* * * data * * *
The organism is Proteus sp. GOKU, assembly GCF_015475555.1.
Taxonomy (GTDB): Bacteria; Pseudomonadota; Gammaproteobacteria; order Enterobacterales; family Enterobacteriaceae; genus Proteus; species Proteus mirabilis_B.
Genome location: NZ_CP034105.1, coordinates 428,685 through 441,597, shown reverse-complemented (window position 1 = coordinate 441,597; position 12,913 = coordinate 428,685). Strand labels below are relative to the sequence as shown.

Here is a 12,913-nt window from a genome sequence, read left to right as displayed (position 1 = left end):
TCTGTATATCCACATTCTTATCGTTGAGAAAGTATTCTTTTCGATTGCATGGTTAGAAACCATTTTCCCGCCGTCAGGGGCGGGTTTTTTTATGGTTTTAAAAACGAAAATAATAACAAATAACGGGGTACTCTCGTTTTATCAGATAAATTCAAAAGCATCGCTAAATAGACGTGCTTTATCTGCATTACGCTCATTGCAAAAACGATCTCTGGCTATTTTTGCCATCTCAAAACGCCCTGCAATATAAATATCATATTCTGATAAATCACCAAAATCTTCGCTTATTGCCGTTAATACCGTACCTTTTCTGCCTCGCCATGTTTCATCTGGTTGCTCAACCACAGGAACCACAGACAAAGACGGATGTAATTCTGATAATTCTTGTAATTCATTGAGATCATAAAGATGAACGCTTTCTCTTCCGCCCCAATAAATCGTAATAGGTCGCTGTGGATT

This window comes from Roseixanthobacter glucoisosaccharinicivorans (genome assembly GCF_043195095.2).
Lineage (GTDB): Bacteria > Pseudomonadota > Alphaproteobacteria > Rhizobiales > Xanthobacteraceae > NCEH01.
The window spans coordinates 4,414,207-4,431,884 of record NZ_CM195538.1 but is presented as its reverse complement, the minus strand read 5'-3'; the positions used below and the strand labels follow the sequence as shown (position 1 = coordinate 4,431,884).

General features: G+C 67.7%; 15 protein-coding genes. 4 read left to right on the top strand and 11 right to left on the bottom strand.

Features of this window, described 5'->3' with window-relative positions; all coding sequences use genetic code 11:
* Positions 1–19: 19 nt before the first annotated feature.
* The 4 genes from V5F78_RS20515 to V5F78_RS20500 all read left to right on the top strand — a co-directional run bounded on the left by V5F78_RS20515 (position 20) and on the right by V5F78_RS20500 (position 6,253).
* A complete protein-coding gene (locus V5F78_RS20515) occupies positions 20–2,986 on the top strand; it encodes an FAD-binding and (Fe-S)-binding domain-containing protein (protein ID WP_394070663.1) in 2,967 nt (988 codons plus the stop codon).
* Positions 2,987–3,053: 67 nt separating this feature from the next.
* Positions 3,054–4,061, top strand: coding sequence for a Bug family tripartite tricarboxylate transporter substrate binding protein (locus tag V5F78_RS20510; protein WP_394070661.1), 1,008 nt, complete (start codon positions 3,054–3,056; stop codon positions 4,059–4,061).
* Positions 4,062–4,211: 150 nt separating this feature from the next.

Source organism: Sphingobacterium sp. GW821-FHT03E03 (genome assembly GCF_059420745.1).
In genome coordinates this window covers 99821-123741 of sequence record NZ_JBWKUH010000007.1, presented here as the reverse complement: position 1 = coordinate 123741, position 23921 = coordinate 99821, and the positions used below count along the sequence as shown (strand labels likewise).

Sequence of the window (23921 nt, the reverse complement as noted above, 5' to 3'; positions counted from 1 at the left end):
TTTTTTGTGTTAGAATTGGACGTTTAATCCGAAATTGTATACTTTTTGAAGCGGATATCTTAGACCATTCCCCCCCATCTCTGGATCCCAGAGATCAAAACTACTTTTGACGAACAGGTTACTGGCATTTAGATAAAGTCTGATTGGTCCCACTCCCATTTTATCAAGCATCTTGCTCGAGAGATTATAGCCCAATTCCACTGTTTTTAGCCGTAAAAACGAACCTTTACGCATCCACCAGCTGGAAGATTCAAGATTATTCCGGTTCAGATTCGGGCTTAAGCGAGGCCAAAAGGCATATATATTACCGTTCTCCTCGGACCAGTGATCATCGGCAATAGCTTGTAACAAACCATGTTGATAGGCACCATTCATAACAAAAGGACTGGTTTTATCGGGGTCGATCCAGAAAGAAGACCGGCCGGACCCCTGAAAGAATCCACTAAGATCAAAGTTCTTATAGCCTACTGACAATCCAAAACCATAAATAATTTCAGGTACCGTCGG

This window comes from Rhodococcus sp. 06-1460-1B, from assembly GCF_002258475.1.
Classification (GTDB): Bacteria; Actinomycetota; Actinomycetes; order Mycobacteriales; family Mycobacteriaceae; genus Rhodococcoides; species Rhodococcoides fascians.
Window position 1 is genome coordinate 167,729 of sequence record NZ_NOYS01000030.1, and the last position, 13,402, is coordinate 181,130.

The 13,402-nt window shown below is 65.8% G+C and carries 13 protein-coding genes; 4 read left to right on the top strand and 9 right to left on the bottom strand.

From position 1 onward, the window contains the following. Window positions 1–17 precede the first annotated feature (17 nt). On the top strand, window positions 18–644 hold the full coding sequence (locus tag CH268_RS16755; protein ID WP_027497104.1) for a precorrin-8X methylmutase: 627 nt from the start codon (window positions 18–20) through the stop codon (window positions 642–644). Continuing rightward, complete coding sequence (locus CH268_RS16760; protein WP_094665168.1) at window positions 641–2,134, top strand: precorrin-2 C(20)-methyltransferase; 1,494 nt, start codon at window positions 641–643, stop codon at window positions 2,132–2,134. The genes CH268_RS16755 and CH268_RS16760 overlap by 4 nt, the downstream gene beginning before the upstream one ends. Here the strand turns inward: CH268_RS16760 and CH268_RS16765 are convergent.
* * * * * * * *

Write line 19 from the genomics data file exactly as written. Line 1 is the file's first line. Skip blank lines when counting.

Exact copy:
Sequence of the window (23921 nt, the reverse complement as noted above, 5' to 3'; positions counted from 1 at the left end):